Skip to main content

Fighting Fire With Fire: Anti-Ad Blockers and Beyond


Ads begat ad blockers, which began anti-ad blockers. What’s next?

First there was ad blocking software. Then there were anti-ad blockers that prevent software from blocking the ads displayed on a website. Now there are anti-anti-ad blockers. What’s next? Brands, publishers and content brokers need to consider the ad blocking reality decide how to deal with this facet of the continually changing digital advertising landscape.

What are ad blockers?

Ad blockers prevent many types of ads – including native advertising and sponsored content text articles – from displaying in a browser. The user installs an app on his or her browser and the app detects and blocks ads. Users have the option of turning off the ad blocker on certain pages or entire domains.

Why did they emerge?

Consumers interviewed for the PageFair/Adobe 2015 Ad Blocking Report stated “misuse of personal information” as their #1 reason for using an ad blocker.
However, another more obvious problem may have played a role in the rise of ad blockers – irritation. As pay-per-click revenue began generating serious profits for publishers, websites started to display more and more pay-per-click ads. That in itself wasn’t a problem – although too many ads was the #2 reason for using an ad blocker.
What marketers did with their ads is what may have led to the meteoric rise of ad blockers.
To compete for consumer attention and get more people to click on their ads and visit their websites, countless advertisers began creating zillions of ads that irritated people trying to use the Web. More and more ads became sexually suggestive, misleading, animated, tasteless or accompanied by an annoying picture to get the user’s attention.
Bouncing and flashing ads made it difficult for people to read a text article. Ads that promised consumers in Georgia “one weird trick” for getting out of a speeding ticket or lowering their mortgage payments were quickly understood to be generic content with the name of the user’s city or state changed based on recognition of the user’s ISP location. Sexually suggestive photos of women (a selling tool for decades) proliferated.

How prevalent are ad blockers?

The 2015 Ad Blocking Report found the number of digital consumers using ad blockers increased 41 percent worldwide (almost 50 percent in the U.S.), from 2014. In the fourth quarter of 2015, 16 percent of American Internet users used an ad blocker. Approximately 45 million Americans and 198 million worldwide consumers use a monthly ad block. Estimated lost revenue from ad blockers is projected to be more than $20 billion in the U.S. in 2016.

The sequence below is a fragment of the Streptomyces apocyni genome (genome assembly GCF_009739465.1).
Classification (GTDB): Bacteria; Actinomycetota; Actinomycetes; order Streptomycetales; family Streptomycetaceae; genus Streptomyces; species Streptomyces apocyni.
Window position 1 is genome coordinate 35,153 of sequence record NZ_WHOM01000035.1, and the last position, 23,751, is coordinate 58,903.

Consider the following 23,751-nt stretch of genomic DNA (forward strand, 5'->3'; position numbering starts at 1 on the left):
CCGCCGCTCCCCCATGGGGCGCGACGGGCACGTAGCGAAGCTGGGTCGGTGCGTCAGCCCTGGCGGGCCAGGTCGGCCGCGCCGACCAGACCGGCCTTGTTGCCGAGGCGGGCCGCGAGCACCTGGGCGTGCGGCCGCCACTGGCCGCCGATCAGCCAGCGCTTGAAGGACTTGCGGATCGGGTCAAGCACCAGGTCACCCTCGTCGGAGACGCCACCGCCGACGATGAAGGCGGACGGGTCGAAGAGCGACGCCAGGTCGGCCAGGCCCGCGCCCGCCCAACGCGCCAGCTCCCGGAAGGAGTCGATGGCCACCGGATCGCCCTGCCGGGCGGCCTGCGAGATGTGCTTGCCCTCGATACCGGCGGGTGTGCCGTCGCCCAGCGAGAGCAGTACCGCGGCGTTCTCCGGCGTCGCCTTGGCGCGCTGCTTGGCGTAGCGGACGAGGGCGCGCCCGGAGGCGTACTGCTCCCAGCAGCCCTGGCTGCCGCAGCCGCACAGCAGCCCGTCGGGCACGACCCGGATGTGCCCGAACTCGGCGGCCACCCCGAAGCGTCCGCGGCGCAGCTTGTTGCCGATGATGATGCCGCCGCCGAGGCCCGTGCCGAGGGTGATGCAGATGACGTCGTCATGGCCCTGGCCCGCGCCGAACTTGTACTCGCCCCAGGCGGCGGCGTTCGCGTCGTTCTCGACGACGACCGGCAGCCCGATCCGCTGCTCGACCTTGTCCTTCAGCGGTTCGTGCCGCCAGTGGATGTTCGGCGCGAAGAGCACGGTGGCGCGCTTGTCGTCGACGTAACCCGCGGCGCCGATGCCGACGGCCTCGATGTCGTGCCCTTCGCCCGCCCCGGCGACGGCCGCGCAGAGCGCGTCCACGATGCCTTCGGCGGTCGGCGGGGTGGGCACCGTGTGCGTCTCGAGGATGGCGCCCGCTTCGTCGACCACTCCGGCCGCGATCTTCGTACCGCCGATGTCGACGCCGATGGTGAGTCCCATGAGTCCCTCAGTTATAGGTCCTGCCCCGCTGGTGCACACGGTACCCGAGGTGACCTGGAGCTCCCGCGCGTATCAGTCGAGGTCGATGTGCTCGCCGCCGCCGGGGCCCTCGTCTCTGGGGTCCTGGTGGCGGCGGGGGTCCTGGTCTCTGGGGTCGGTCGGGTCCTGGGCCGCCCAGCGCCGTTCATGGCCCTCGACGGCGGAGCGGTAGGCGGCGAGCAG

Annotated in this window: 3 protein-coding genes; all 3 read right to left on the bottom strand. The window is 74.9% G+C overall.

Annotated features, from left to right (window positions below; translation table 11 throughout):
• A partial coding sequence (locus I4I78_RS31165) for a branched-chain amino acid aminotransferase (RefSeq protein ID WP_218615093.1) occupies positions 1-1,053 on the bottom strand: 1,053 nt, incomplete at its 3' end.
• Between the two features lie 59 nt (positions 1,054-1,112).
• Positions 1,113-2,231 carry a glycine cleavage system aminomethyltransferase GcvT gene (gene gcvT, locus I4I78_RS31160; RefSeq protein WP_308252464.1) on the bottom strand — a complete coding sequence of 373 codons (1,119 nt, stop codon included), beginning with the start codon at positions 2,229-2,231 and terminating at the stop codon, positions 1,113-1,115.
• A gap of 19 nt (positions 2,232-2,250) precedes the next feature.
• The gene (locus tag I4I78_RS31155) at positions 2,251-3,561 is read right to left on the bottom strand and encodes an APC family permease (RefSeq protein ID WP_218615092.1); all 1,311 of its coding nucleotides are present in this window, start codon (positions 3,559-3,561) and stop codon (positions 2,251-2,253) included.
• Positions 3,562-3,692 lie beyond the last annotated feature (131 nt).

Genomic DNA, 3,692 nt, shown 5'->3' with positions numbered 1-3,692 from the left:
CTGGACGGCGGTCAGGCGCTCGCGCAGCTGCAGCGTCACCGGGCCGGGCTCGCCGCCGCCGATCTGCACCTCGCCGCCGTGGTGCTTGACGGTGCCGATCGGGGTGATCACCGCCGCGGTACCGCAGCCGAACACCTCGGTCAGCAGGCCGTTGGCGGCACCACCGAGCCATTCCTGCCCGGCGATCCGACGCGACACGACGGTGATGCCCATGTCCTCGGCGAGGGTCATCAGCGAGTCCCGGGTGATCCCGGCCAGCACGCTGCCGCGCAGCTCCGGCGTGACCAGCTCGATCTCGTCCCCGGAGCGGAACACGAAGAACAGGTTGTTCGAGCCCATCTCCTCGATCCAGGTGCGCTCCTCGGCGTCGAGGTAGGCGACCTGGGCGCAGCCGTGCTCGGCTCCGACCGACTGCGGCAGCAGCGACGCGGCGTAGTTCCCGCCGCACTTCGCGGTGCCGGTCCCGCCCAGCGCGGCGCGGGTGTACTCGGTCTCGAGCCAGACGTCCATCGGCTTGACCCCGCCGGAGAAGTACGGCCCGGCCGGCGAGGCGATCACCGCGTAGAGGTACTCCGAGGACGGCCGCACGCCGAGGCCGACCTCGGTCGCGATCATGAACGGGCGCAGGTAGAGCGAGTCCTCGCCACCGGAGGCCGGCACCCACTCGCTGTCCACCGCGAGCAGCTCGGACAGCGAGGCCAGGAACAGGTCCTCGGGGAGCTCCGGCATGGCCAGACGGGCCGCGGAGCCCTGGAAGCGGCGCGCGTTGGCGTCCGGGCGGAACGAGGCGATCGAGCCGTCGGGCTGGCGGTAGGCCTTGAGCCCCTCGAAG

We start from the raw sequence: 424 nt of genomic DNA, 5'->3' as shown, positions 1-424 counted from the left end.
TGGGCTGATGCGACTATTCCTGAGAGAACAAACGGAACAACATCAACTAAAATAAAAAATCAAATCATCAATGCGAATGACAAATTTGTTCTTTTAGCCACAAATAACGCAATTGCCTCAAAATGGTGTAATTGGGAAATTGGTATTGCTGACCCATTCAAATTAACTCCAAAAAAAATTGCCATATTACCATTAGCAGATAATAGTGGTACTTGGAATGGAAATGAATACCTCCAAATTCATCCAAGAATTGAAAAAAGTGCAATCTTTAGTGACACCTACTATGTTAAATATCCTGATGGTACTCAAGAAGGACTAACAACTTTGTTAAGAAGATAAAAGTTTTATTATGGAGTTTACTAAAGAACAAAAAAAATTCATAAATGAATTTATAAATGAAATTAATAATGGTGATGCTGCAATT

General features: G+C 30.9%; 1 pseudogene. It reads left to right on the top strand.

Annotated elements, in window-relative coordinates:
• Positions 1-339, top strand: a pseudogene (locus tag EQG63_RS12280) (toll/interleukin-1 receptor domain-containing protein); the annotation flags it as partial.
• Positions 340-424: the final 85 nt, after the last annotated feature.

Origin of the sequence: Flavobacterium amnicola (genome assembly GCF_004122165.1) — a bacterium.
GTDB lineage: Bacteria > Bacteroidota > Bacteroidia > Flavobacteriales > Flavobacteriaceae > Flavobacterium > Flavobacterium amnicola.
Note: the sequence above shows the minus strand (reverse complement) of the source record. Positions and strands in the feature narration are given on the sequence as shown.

Mobile ad blocking is now on the increase with Apple’s new “content blocker” app for iOS 9.

What are anti-ad blockers?

In response to the growth of ad blockers, websites began writing software that detected ad blockers and either prohibited visitors from accessing content on the site, or served a request asking visitors to “please” turn off their ad blocker to help the website generate necessary revenue.
Blocking visitors did more damage than good for some websites, and many other sites found visitors simply ignored their polite requests for cessation of ad blocker use, so website owners fought back with anti-ad blockers.
Internet geeks responded with anti-ad block “killers.”

Should you block ad block users from seeing your content?

If visitors who don’t click on your ads provide you with no benefit, you might want to force them to turn off their ad blockers (on your page or site only) to access your content. If your content is important enough to these visitors, they might not mind turning off their ad blockers just for your site, especially if you let them know with a quick pop-up message that this only takes a few seconds and you show them how.
If you’re going to ask visitors to your site to work with you in this way, take steps to serve ads in a responsible way, including not allowing annoying ads and decreasing the number you place on each page – the reason your visitors use an ad blocker in the first place.
If you need maximum visitor traffic for reasons beyond pay-per-click revenue, you’ll need to let guests with ad blockers access your content, hoping to generate at least some revenue from ads, as well as the other benefits of maximum traffic.

Leave a Reply